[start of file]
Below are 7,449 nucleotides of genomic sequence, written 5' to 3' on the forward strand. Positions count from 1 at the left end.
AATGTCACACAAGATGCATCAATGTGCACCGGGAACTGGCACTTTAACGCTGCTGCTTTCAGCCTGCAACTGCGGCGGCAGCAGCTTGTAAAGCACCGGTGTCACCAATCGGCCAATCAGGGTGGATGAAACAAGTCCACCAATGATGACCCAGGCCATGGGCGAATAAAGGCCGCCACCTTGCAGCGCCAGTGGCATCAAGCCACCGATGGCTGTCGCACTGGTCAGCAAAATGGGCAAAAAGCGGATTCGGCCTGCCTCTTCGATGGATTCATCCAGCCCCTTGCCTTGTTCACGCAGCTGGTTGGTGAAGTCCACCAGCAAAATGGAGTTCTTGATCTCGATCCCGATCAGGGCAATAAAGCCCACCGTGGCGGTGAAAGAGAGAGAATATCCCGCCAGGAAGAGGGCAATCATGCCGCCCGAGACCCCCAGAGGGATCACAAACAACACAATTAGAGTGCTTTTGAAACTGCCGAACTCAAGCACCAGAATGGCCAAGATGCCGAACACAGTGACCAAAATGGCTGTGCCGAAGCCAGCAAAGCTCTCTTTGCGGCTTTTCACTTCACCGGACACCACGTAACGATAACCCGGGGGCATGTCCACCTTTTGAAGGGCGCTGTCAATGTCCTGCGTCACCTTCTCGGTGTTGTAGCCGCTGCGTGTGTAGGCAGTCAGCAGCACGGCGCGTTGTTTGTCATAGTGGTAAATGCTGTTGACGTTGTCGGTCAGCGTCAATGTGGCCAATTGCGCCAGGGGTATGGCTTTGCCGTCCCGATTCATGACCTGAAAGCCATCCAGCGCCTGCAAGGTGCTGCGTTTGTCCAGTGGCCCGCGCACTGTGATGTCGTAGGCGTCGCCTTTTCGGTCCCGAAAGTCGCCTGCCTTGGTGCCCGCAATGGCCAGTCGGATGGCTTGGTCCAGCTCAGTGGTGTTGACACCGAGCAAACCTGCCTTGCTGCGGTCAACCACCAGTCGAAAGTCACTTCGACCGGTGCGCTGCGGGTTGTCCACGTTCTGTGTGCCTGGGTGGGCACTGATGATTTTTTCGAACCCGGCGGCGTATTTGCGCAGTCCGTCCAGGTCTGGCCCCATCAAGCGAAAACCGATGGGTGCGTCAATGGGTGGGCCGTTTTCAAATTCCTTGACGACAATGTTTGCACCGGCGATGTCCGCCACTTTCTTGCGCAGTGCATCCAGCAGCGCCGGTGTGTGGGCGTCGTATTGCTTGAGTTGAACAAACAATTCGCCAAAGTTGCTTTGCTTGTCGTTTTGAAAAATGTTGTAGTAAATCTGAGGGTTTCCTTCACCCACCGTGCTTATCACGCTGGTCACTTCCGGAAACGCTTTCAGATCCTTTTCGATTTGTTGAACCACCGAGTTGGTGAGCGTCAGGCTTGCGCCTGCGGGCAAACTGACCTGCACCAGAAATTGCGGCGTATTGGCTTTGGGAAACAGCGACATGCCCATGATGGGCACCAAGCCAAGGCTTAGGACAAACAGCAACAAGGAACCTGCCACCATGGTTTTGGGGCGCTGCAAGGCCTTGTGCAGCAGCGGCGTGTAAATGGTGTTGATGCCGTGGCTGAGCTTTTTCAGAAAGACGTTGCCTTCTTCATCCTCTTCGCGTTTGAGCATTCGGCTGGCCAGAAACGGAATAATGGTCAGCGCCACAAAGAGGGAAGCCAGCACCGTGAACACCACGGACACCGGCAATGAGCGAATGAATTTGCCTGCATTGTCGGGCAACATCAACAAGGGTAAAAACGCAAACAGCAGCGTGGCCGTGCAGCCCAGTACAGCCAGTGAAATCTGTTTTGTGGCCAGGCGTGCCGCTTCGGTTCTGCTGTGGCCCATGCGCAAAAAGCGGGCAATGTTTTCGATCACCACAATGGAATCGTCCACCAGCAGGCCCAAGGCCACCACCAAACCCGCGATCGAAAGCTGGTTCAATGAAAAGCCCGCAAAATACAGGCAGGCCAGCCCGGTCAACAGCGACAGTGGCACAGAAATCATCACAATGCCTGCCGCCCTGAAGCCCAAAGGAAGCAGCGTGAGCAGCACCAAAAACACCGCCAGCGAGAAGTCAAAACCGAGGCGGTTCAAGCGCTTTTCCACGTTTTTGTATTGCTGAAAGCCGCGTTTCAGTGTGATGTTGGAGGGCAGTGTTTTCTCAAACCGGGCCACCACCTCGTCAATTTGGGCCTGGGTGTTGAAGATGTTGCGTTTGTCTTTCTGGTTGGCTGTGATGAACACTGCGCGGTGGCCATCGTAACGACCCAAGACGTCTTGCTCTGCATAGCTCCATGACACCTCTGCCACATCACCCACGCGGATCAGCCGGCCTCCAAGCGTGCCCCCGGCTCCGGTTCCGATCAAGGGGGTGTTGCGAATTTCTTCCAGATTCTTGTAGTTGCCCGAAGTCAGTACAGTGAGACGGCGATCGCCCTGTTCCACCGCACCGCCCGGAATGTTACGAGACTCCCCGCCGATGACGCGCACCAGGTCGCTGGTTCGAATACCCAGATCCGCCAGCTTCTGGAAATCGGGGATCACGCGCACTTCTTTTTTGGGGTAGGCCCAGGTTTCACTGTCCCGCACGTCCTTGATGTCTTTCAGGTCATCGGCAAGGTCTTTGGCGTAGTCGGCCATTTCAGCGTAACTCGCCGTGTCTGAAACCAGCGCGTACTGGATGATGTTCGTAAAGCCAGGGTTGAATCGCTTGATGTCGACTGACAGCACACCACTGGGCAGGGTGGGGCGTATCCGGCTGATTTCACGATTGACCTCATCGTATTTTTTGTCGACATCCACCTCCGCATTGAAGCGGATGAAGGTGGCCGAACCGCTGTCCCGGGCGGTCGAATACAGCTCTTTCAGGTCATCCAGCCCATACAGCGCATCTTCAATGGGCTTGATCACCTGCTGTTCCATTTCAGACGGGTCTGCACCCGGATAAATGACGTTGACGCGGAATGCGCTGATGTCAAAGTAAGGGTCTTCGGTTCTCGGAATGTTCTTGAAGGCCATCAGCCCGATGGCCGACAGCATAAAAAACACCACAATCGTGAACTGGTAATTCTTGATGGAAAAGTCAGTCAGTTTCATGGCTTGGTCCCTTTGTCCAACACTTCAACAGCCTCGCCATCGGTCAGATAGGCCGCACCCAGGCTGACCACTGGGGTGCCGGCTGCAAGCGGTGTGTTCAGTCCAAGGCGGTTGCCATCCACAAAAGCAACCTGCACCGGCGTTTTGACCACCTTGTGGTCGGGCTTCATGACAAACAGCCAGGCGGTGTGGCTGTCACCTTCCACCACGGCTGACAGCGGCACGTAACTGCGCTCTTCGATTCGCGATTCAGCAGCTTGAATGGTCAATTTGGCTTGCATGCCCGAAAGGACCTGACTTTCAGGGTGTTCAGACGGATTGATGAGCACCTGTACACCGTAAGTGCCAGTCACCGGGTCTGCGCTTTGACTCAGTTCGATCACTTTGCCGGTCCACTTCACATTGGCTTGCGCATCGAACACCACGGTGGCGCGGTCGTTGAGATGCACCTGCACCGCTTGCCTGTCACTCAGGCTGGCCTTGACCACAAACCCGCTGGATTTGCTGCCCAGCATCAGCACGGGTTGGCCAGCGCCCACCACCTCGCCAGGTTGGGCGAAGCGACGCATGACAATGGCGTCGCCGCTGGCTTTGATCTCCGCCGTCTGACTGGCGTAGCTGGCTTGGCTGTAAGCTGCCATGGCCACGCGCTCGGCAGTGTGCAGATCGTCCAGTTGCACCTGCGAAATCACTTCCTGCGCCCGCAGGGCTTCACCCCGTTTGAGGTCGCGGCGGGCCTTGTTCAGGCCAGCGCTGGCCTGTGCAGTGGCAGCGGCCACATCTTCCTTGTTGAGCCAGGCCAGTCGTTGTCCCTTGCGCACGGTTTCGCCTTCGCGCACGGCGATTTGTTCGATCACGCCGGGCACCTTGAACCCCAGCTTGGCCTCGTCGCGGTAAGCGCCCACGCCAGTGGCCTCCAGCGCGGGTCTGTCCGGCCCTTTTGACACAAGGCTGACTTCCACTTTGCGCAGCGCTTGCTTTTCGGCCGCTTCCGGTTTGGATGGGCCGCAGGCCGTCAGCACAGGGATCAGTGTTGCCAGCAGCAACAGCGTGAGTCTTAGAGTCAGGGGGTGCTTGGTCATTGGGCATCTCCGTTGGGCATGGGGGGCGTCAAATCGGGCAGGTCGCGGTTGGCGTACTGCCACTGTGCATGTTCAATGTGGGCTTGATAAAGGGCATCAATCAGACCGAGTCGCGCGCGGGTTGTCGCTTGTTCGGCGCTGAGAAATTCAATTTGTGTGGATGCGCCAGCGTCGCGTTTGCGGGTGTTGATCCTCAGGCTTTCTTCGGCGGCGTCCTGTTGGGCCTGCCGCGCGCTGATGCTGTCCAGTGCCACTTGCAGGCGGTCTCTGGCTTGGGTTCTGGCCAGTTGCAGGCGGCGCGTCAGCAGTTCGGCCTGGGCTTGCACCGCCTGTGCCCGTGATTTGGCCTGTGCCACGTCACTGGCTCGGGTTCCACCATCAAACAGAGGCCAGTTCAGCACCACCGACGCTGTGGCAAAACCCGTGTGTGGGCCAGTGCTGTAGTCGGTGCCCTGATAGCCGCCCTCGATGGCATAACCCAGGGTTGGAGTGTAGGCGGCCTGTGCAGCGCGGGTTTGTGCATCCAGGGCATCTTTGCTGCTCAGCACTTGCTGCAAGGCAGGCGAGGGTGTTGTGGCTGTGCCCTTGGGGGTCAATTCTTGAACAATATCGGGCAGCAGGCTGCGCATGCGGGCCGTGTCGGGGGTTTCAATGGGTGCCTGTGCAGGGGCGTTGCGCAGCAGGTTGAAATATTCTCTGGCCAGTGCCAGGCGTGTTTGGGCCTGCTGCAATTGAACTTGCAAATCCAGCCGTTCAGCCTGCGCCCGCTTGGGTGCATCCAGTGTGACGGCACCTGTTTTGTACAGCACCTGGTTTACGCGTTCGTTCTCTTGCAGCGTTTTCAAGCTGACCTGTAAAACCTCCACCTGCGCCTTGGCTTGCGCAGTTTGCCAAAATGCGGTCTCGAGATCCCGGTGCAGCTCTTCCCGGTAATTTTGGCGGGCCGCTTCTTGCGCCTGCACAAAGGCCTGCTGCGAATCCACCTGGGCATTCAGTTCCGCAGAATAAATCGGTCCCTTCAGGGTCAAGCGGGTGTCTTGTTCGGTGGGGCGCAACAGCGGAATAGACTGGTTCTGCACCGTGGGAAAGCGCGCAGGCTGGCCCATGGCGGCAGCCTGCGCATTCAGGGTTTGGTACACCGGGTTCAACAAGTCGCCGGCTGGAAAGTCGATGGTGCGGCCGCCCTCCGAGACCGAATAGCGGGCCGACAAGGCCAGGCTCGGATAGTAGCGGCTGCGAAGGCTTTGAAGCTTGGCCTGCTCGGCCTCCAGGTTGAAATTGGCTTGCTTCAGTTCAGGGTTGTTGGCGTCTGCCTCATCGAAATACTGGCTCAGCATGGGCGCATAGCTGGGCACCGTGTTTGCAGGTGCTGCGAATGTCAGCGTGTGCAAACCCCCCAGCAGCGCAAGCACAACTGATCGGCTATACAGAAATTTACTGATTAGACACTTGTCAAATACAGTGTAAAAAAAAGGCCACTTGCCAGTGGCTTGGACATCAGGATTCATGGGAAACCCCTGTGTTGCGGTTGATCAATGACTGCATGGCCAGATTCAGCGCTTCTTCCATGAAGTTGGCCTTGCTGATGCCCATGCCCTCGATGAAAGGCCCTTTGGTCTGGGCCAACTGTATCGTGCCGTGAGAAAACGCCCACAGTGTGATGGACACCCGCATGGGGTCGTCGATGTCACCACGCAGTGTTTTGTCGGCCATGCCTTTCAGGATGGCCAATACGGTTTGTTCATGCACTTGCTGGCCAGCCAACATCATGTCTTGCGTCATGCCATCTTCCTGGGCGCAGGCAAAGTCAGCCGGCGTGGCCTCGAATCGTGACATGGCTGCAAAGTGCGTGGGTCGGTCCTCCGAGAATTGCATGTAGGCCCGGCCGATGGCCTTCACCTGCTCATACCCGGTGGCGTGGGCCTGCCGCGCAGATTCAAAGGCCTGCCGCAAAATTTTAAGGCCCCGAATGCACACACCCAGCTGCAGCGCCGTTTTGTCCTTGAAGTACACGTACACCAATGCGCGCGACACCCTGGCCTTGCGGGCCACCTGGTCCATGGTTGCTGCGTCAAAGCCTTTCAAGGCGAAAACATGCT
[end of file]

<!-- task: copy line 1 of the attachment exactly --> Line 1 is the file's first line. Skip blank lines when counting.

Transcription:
Below are 7,449 nucleotides of genomic sequence, written 5' to 3' on the forward strand. Positions count from 1 at the left end.